Captain EO 3-D (1987) #1 by Tom Yeates et al.
I thought I didn’t have to read any more 3D comics, but I had forgotten this one.
It’s an adaptation of a 3D movie by Francis Ford Coppola? Oh, it was shown in various Disney amusement parks, and starred Michael Jackson at the height of his fame.
So of course Eclipse tried to get as much money out of the adaptation as possible, which I think is very sensible. It was also released in a larger edition only sold via Disney, but I’ve got the smaller version (i.e., normal comics size). It was probably the most expensive item I bought for this blog series, so Michael Jackson still has fans…
Anyway, the adaptation is by Tom Yeates, who is a very good artist, so I was curious how this would look. And it looks pretty great. Yeates’s artwork works very well in 3D: It’s detailed, but not fussy, so my eyes had it pretty easy when trying to pick out the levels and make it all snap to 3D.
And when comics are drawn for 3D, it’s so much better than when it’s converted as an afterthought. Yeates places his objects on the page for maximum 3D pop. That spaceship was hovering way out of the page.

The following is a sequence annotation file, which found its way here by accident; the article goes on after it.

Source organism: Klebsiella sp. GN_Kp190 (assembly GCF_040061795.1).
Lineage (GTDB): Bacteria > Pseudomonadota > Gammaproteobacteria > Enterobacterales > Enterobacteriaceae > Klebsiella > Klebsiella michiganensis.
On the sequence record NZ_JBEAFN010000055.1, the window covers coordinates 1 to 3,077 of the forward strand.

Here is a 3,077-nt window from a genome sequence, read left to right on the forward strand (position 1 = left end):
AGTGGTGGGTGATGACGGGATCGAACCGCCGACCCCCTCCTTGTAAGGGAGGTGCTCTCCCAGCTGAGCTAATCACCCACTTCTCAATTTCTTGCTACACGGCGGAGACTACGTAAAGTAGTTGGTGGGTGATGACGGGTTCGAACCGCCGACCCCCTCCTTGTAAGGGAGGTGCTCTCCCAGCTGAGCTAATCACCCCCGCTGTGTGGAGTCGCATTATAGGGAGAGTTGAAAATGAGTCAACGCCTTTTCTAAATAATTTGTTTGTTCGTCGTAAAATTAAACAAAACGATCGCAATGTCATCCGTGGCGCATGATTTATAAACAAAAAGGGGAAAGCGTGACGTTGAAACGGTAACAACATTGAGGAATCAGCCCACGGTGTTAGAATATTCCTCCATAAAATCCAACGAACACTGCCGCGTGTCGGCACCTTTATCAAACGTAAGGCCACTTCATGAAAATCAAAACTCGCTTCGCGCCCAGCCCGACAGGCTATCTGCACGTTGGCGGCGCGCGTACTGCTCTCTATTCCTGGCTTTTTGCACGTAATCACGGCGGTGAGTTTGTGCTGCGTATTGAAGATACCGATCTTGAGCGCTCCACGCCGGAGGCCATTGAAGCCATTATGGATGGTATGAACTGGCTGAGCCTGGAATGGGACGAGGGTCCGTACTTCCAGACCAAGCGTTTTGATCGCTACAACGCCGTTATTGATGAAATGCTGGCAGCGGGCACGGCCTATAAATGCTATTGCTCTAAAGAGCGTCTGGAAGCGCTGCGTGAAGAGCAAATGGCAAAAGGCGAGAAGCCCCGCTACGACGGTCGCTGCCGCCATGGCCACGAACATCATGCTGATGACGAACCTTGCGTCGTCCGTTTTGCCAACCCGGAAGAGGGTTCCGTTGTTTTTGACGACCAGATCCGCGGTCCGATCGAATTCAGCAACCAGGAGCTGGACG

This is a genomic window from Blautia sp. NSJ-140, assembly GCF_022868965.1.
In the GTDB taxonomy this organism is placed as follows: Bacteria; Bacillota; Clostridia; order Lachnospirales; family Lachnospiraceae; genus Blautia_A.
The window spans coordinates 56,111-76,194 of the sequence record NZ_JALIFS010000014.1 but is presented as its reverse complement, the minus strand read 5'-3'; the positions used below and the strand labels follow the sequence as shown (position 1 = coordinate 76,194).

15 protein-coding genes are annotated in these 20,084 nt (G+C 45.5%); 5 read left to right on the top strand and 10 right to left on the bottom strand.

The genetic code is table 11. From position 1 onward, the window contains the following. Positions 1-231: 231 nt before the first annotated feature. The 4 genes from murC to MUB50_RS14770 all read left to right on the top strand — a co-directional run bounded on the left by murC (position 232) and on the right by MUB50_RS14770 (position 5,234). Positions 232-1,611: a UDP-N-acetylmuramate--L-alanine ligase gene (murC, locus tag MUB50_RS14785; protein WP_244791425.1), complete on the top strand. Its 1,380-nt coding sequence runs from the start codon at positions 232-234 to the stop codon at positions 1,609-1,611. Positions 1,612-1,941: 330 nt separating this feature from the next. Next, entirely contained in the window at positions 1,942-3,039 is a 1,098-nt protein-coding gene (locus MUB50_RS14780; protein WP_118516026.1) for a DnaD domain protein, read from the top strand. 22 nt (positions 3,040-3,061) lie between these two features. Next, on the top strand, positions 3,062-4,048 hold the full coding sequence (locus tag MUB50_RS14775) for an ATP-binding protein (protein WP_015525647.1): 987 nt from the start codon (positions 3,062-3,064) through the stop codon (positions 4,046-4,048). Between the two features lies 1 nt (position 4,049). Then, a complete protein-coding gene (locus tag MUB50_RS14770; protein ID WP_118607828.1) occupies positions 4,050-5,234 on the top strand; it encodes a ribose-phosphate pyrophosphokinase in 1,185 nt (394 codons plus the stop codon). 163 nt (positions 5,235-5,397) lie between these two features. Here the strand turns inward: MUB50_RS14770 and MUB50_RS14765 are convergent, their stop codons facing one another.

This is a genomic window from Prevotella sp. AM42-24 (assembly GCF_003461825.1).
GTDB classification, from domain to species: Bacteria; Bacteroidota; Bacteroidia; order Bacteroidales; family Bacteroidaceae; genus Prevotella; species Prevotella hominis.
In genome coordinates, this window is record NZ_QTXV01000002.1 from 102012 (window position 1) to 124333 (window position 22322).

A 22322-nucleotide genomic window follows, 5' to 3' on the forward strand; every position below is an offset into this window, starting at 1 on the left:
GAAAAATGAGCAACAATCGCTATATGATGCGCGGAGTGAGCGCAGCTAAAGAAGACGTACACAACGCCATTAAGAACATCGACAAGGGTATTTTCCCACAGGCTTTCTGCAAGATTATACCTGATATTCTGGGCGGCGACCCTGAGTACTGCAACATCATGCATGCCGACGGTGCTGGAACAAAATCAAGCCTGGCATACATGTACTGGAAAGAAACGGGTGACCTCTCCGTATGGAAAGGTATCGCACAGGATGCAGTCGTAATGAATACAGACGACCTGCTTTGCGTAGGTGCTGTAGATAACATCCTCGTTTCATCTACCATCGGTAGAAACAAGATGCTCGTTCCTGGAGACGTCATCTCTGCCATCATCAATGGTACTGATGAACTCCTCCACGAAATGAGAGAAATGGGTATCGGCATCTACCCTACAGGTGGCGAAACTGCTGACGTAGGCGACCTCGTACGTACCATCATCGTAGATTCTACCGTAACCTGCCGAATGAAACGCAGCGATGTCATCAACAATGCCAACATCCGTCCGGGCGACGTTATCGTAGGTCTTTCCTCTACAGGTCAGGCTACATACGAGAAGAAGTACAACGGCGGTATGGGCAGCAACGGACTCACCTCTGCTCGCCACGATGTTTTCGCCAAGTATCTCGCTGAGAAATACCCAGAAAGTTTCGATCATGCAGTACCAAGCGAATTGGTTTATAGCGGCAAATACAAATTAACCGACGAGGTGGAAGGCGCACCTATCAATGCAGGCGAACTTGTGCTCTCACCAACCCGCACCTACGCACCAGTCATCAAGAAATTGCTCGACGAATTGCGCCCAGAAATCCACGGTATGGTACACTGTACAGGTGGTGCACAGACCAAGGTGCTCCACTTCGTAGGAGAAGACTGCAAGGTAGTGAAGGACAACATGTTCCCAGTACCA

This may be the best 3D book that Eclipse published, I think.
As for the storyline… Well… Michael Jackson, I mean Captain EO meets an evil ruler and then convinces everybody to get along by dancing. It’s fine by me. They manage to squeeze in some gags along the way.
I haven’t seen the film, of course, but I think Yeates probably did it justice. He doesn’t overwhelm it with exposition, but just shows us all the fun bits without having the characters explain everything to us. It’s good storytelling.
His Michael Jackson could perhaps have been more Jackson-like. I mean, it looks like Yeates traced his face and costume right from a photo, but it still isn’t… all there. But it’s fine.
So it this a lost masterpiece of some kind? No. But as a Michael Jackson 3D memorabilia comic book it’s better than it has any reason to be.
As expected, I couldn’t really find much in the way of reviews of this book, the there’s this:
Gloriously flamboyant, massively OTT, but as great a piece of drawing as came out of the over-egged Eighties, Captain Eo is a truly intriguing book that might just grab any jaded reader who thinks there’s nothing new or different left to see…